The Wallace Foundation will donate $30 million to help 14 urban school districts enhance the effectiveness of principal supervisors, who are charged with coaching, mentoring, and training principals, but whose roles are not fully defined or developed among the central office staff.
The new funding is part of the foundation’s Principal Supervisor Initiative and will go toward helping the districts transform the position from one that focuses heavily on compliance to one that supports principals. (Wallace also supports coverage of leadership, arts education, and extended- and expanded-learning time in Education Week.)
The new funds are aimed at:
- Reducing the number of principals that supervisors are charged with overseeing;
- Changing the central office role to one that supports principal supervisors;
- And assessing the effectiveness of the program.
Principal supervisors play a critical role in school leadership, but it is one that is still evolving and often overlooked.
The " Principal Supervisor Initiative” emerged from feedback and research collected in the near decade and a half that the foundation has spent working on developing strong and effective leaders. Feedback and research showed a lack of consistency across districts in terms of hiring, training, workload, and job descriptions about the principal supervisor position. Additionally, a survey of large school districts also showed that many juggled huge workloads and did not have the professional development necessary to do their jobs.
“In many large school districts, principal supervisors oversee too many principals—24 on average—and focus too much on bureaucratic compliance,” Jody Spiro, the director of education leadership at the Wallace Foundation, said in a statement announcing the funding. “This new initiative aims to help districts move principal supervisors’ focus to one of support, freeing them to better coach and develop principals to help them improve instruction.”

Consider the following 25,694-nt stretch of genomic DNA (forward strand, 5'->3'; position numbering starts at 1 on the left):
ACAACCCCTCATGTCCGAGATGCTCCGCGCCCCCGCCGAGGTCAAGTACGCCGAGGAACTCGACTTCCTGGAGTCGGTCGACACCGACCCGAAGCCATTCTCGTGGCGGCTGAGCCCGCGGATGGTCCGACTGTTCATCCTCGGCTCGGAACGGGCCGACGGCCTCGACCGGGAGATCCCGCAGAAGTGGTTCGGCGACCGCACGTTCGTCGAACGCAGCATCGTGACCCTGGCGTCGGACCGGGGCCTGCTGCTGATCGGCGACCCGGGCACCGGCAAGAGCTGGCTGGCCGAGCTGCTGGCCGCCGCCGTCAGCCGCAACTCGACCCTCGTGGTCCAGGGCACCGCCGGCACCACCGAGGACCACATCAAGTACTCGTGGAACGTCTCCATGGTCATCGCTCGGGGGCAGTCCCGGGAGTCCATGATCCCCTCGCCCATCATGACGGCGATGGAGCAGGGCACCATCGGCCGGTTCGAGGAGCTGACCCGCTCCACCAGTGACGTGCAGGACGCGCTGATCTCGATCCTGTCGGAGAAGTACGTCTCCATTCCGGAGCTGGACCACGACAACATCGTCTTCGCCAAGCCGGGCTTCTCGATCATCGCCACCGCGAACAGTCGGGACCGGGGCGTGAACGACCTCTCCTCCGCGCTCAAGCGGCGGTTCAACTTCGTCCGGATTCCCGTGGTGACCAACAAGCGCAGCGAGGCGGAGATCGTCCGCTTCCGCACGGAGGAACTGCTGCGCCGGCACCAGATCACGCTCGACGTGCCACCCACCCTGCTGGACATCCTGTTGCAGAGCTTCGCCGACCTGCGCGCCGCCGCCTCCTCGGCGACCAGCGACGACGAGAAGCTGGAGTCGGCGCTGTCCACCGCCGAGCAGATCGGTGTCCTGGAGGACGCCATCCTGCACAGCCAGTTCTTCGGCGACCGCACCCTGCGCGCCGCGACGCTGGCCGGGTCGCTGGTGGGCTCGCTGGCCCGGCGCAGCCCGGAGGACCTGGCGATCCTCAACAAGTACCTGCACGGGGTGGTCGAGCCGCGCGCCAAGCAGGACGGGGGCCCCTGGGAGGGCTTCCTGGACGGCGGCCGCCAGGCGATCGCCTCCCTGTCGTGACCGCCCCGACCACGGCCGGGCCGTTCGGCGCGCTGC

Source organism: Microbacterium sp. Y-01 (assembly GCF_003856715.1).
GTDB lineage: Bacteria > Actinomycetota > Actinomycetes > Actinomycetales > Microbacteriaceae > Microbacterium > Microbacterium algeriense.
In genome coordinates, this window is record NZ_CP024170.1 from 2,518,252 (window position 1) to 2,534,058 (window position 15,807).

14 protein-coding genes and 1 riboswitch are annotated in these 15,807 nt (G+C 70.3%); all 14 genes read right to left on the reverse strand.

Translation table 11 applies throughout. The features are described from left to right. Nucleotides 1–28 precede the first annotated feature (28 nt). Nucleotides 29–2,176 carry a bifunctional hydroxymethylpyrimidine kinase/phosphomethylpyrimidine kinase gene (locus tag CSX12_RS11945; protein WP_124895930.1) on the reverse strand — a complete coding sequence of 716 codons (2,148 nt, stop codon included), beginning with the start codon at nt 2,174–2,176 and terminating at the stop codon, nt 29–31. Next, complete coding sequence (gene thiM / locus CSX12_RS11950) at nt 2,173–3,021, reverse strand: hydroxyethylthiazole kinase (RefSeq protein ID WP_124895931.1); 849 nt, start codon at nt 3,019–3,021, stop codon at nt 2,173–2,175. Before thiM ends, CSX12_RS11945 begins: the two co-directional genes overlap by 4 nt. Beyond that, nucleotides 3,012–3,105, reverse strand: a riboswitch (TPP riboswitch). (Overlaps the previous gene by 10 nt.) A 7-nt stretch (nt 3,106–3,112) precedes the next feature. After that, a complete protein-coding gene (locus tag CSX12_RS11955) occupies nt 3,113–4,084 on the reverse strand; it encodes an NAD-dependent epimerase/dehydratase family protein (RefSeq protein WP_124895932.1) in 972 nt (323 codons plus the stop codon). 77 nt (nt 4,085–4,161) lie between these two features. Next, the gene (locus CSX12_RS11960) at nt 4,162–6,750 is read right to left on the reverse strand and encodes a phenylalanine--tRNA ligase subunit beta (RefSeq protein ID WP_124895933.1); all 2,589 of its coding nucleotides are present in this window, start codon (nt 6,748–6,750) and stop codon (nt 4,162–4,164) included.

A group of six districts that are already participating in the Wallace Foundation’s $75 million Principal Pipeline Initiative will receive up to $4 million, ranging from $430,000 to $1 million per district. They are: Charlotte-Mecklenburg, N.C.; Denver; Gwinnett County, Ga.; Hillsborough County, Fla., including Tampa; New York City; and Prince George’s County, Md.
With this new funding, these districts will be able to offer additional support to principals, such as hiring more coaches under the guidance of the principal supervisor.
In addition to the pipeline districts, the foundation will provide four-year grants of $3 million each to support training and to help reduce staff loads in Long Beach, Calif; Des Moines, Iowa; Broward County, Fla; Minneapolis, Minn; Cleveland, Ohio; and DeKalb County, Ga. An additional $2.5 million will go toward evaluating the program.
The Foundation will also donate $800,000 to Tulsa and $700,000 to Washington, D.C., school districts, both of which have already embarked on programs focusing on principal supervisors. The money is expected to ease the workload and nurture talent, the foundation said.
In addition to the school districts, the principal initiative will provide funds to assist the Council of Chief State School Officers develop the first ever national model standards for principal supervisors, which are expected to be released later this year; an evaluation tool for principal supervisors to be developed by the University of Washington; “a professional learning community” by the New York City Leadership Academy to facilitate sharing among districts; and several other organizations—including The Council of the Great City Schools and New Leaders— to either assist districts work with principal supervisors or provide support and assessment tools.
A version of this news article first appeared in the District Dossier blog.